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Looking up complaints against an insurance company before you apply for a policy can tell you a lot, and it might even affect your decision.
The National Association of Insurance Commissioners collects complaint data on insurers from the states and shares that information on its website. You can find out how a company’s complaints compare with other insurers that are about the same size, and what the complaints are about.
Complaints on the NAIC’s site include:
Auto insurance, for personal (private passenger) or commercial use
Life insurance, either individual or group policies
Health insurance, either individual plans or group insurance through an employer
Here’s how to find complaints about an insurer.
Step 1: Search by insurance company name
Go to the NAIC's Consumer Information Source.
On the right, type in the name of an insurance company and select “life/accident/health” or “property/casualty,” which includes auto and home insurance. Using “all” can return a lot of extra results, so it’s best to be specific here.
Select “find a company.”
Step 2: Choose the right subsidiary
The site may show you several companies with similar names. Here are some tips for figuring out the correct company name:
For an insurer you already use, find the specific subsidiary name on one of your policy documents
The NAIC lists a state for each subsidiary’s head office. The correct subsidiary on the list should have the same state as the address for your insurer on the policy documents or on its website.
Some insurers publish their NAIC company numbers on their websites. That should match a number listed in your search results.
When you find the subsidiary name you want, select “closed complaints.”
Step 3: Choose a complaint report
The NAIC offers four types of complaint reports. These two are likely the most useful:
Closed complaint counts by code: This shows you data, including the reasons complaints were filed.
Closed complaint ratio report: This shows you the insurer’s complaint ratio, which is a number that expresses the level of complaints adjusted for market share. Larger insurers may get more complaints based on their bigger customer base.
Looking at closed complaint counts by code
Selecting “closed complaint counts by code” brings you to a screen with drop-down options.
Select your state in the first list, or “all” if you want a national report.
For the second menu, select “Insured.”
Select a year. Tip: Choosing last year’s report will give you a recent, full year’s worth of data and a better idea of common complaints than using the current year.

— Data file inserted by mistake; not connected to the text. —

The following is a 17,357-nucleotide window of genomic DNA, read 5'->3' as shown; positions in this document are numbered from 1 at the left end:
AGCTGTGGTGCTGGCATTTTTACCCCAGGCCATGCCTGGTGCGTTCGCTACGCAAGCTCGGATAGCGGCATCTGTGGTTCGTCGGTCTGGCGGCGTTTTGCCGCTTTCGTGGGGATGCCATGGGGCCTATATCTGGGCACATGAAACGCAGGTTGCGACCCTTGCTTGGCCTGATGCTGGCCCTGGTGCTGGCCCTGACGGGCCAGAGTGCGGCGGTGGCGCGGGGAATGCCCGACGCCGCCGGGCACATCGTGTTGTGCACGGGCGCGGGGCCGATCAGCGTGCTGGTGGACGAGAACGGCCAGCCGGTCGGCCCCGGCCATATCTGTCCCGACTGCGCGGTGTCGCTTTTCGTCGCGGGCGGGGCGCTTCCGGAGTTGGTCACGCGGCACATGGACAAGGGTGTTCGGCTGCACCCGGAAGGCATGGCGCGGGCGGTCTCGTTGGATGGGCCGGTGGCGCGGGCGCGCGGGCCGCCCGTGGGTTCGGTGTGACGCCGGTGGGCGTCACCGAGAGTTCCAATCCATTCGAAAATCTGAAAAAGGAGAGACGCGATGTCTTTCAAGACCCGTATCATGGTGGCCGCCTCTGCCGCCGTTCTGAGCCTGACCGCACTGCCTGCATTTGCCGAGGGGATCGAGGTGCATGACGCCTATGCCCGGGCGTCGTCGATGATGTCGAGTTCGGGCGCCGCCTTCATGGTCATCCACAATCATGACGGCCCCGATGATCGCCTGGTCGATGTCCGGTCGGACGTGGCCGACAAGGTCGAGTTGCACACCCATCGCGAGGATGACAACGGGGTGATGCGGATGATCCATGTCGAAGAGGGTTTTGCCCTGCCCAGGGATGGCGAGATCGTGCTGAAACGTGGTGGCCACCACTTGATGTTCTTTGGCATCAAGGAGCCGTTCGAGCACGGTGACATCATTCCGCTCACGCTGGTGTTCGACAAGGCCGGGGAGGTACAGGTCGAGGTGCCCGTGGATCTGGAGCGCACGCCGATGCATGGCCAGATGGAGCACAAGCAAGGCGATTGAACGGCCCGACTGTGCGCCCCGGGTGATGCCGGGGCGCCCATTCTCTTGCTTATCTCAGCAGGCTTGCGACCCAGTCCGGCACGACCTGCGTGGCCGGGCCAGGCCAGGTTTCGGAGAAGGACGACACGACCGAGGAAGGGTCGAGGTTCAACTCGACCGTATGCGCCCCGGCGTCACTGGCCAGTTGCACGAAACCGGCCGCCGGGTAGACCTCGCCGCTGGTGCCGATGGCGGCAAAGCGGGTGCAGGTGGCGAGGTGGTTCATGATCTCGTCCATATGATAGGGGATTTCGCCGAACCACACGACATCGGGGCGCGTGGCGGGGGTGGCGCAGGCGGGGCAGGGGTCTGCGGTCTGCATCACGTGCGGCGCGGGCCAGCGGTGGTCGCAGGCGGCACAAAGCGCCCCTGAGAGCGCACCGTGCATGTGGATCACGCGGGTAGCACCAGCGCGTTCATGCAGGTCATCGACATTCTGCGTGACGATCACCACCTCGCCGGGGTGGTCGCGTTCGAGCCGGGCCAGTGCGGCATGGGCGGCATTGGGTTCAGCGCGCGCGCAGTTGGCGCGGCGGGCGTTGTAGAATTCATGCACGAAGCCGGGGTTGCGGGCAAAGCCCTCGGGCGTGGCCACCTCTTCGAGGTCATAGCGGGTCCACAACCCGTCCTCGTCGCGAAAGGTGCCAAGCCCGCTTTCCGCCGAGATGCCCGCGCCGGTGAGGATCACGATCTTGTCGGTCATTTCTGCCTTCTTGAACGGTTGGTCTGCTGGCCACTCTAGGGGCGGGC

Select “create report” and you’ll get three types of lists:
Complaints by coverage type
The reasons complaints were submitted
Final decisions regarding complaints
Looking at closed complaint ratio report
Selecting “closed complaint ratio report” after you choose the subsidiary will give you an idea of how your insurer compares with other insurers of a similar size.
Select the type of insurance for which you’d like to see a report. It might not be self-explanatory. For example, “private passenger” is personal auto insurance.
If you’re looking up health, accident or life insurance complaint reports, select “group” if you get insurance from an employer or “individual” if you’re buying a policy on your own.
Choose the latest full year available.
Once you select “create report,” you’ll see a page with two tables and a graph in between them. Some things to note about this page:
The red number in the bottom right corner of the first table is your insurer’s complaint ratio for that insurance type.
The “median complaint ratio” from the NAIC is always 1.00, meaning half of insurers have a ratio above 1.00 and half have a ratio below.
Numbers lower than 1.00 are better. Higher numbers mean more complaints than the median.
Your state may also have complaint data
Your state’s department of insurance may also have complaint data available by year. A recent NerdWallet study ranks state insurance departments based on how helpful they are. You can navigate to your state within that page to learn if it provides complaint information online and click through to your state insurance department website. You can also file a complaint of your own with your state insurance department or check whether insurers and agents are licensed.
Common complaints against insurers
In addition to providing insurer-specific complaint ratios and counts, the NAIC also publishes snapshots of the most common complaints for the industry. These reports are accessible from the bottom of the main consumer information source page. The three reports are:
Reasons for complaint
Complaints by type of insurance
Disposition, or what happened with the complaints
Health and auto insurers receive more complaints than sellers of other types of insurance, according to the NAIC, each typically receiving 30% to 40% of all complaints each year.
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Across insurance types, the top complaints involve:
Delays in handling claims
Unsatisfactory claim settlement offers
Other common complaints are for problems such as:
Insurers canceling policies or not renewing them
Premiums or billing
Questions that are answered inadequately, delayed or never answered at all
Requests for refunds